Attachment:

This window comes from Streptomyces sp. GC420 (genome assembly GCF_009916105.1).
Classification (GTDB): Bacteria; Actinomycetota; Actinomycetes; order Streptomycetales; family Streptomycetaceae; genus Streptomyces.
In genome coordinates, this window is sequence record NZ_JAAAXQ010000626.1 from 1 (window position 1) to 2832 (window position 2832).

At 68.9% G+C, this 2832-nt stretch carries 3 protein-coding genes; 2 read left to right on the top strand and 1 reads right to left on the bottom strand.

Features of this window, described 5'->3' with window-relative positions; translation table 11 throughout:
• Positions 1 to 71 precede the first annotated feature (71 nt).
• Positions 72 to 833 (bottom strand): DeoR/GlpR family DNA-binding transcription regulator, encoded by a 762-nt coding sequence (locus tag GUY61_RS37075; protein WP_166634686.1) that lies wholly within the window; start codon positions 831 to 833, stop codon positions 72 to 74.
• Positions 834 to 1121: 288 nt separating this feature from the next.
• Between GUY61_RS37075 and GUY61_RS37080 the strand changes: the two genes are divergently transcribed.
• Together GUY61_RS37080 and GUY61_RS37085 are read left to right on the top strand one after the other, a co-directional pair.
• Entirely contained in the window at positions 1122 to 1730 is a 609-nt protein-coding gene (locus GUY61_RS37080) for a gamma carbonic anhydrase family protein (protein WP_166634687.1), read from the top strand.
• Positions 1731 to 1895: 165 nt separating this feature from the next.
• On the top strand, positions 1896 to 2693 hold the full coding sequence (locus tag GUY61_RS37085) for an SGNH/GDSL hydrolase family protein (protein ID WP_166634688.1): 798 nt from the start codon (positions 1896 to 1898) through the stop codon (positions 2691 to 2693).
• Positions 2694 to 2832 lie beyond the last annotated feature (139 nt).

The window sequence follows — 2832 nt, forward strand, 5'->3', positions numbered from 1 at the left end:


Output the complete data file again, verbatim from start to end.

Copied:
This window comes from Streptomyces sp. GC420 (genome assembly GCF_009916105.1).
Classification (GTDB): Bacteria; Actinomycetota; Actinomycetes; order Streptomycetales; family Streptomycetaceae; genus Streptomyces.
In genome coordinates, this window is sequence record NZ_JAAAXQ010000626.1 from 1 (window position 1) to 2832 (window position 2832).

At 68.9% G+C, this 2832-nt stretch carries 3 protein-coding genes; 2 read left to right on the top strand and 1 reads right to left on the bottom strand.

Features of this window, described 5'->3' with window-relative positions; translation table 11 throughout:
• Positions 1 to 71 precede the first annotated feature (71 nt).
• Positions 72 to 833 (bottom strand): DeoR/GlpR family DNA-binding transcription regulator, encoded by a 762-nt coding sequence (locus tag GUY61_RS37075; protein WP_166634686.1) that lies wholly within the window; start codon positions 831 to 833, stop codon positions 72 to 74.
• Positions 834 to 1121: 288 nt separating this feature from the next.
• Between GUY61_RS37075 and GUY61_RS37080 the strand changes: the two genes are divergently transcribed.
• Together GUY61_RS37080 and GUY61_RS37085 are read left to right on the top strand one after the other, a co-directional pair.
• Entirely contained in the window at positions 1122 to 1730 is a 609-nt protein-coding gene (locus GUY61_RS37080) for a gamma carbonic anhydrase family protein (protein WP_166634687.1), read from the top strand.
• Positions 1731 to 1895: 165 nt separating this feature from the next.
• On the top strand, positions 1896 to 2693 hold the full coding sequence (locus tag GUY61_RS37085) for an SGNH/GDSL hydrolase family protein (protein ID WP_166634688.1): 798 nt from the start codon (positions 1896 to 1898) through the stop codon (positions 2691 to 2693).
• Positions 2694 to 2832 lie beyond the last annotated feature (139 nt).

The window sequence follows — 2832 nt, forward strand, 5'->3', positions numbered from 1 at the left end: